Housing Advocacy

Can Nonprofit Leaders Also Be Tech Innovators?

You may have seen my prior post on why the nonprofit sector is so tech averse. If you haven't read it you should, because my observations are fresh, keen, and […]

You may have seen my prior post on why the nonprofit sector is so tech averse. If you haven't read it you should, because my observations are fresh, keen, and entertaining. But just in case you don't have time, here's the summary:

  • Nonprofit leaders don't have much exposure to applied tech, so they don't know what tech tools are out there.
  • Even if they do know, they lack the internal staff capacity to implement and manage new tech.
  • Even if they have some internal capacity, many of their funders don't understand applied tech and so they don't know how to support nonprofits trying to implement it.
  • Even if nonprofit leaders have the exposure, capacity, and money, most wouldn't know how and where to look for the tech talent.

You see what I'm getting at? There's all this tech popping up (not to mention all the great design thinking that's going on around it), but the nonprofit sector on the whole is about two to three generations behind on tech adoption. If you think I'm lying, take a look at Raiser's Edge sometime.

So here's a really bad idea that we should try anyway: Let's teach nonprofit leaders to be tech innovators …
The process really isn’t that difficult. First off, nonprofit leaders have it in their bones to be innovators.  Look at all we’ve done to build better affordable housing, or improved public safety, or better access to food. This happens because we learn the landscape, identify the challenges for our community, then organize our stakeholders and adapt the tools so they work for us and our constituents.

 It’s the same deal with tech. You don’t have to become an expert coder to better understand how tech solutions can make a difference and work for your mission. Just approach it like you would any other issue. Believe me, your perspective and know-how will drive change. The tech sector thrives on user feedback, and in general responds to it quickly. It needs you to innovate within itself.

 And I have a plan. All we need is a few risk-taking funders, some risk-taking nonprofit leaders, and some risk-taking tech entrepreneurs. Shouldn’t be that hard, right? Here's how we do it:

  • We begin with a short assessment of the nonprofit sector to identify five common tech-related needs. I'll start by nominating integration of customer relationship management databases, predictive analytics, data dashboarding (displaying key metrics in real time), and professional development conducted through massive open online courses, or “MOOCs”.
  • We create an RFP to select up to five tech and design firms to implement solutions to these needs with nonprofit partners.
  • We partner with LISC, or Enterprise, or Corporation for Supportive Housing, or Nonprofit Finance Fund, or any one of a number of intermediaries to choose 10 nonprofits to host these implementations.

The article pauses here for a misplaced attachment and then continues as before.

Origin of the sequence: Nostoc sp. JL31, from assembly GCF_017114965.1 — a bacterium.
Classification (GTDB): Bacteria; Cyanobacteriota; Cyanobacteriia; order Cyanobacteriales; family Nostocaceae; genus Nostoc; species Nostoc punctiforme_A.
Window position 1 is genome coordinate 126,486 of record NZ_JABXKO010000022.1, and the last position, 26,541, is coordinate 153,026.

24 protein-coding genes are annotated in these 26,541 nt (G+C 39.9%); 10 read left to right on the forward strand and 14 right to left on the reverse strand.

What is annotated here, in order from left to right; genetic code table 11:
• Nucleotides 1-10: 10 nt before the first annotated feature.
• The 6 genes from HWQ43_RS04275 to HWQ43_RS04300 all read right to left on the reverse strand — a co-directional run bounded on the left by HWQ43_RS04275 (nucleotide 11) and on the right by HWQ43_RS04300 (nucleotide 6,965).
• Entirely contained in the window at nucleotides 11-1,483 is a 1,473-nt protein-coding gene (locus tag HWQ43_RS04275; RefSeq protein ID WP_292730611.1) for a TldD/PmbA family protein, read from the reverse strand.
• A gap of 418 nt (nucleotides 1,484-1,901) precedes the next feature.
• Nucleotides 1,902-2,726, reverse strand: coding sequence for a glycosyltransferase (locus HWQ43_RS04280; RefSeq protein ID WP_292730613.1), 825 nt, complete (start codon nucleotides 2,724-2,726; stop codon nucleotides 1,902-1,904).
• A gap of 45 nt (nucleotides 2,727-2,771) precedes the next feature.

• We fund the nonprofit partners to purchase the implementation and to support the implementation internally (e.g. through staff training and rollout, product refinement, and ongoing management).
  • Throughout, we train nonprofit users to evaluate performance of the solutions themselves, including how to critique the tech implementation and offer informed feedback to developers.
  • We should also expose nonprofit leaders to the larger tech sector through conferences and meetups, so that they can build familiarity with tech concepts, culture and practitioners.
  • We document implementation performance and its effect on operational or programmatic outcomes.
  • We share best practices and success stories as they emerge, focusing on reaching other nonprofits, philanthropy, and tech newbies.
  • For those technologies that prove highly effective, we support further incubation and business planning to encourage their replication.
  • Finally, we repeat the process to expand the number of nonprofit tech innovators, having our first cohort become the subject matter experts for the next generation.

In the end, all I'm really saying is that we need to start building our own. There's too great a gap right now between the emerging tech sector and our long-established nonprofit sector. This is a shame, because the disruptive, agile, iterative nature of tech and design thinking could be leading to breakthroughs in how we work with the most vulnerable. Meanwhile, tech and design innovators need grounded, practical guidance on the extremely challenging nature of taking on poverty and inequality by folks who have been doing brilliant work for decades.

If you're interested in these topics, check out the one-day TechBoost for Nonprofits conference on April 23rd at the Centre for Social Innovation in New York City. These issues will be the focus of the conversation for the entire day. And I'll be there (speaking on a panel), as will Pradip Sitaram, CIO of Enterprise Community Partners (who's just recently overseen a very successful migration of many internal data management processes to the cloud).

If you can think of it no other way, then understand that by neglecting to become a tech innovator, you are doing a disservice to the tech for social good movement, which needs your engagement to grow up and get strong. I’ve met these folks, and the passion and good intentions are there. They need your support to turn them into practical tools.

(Photo credit: Flickr user LearnerWeb, CC BY 2.0)

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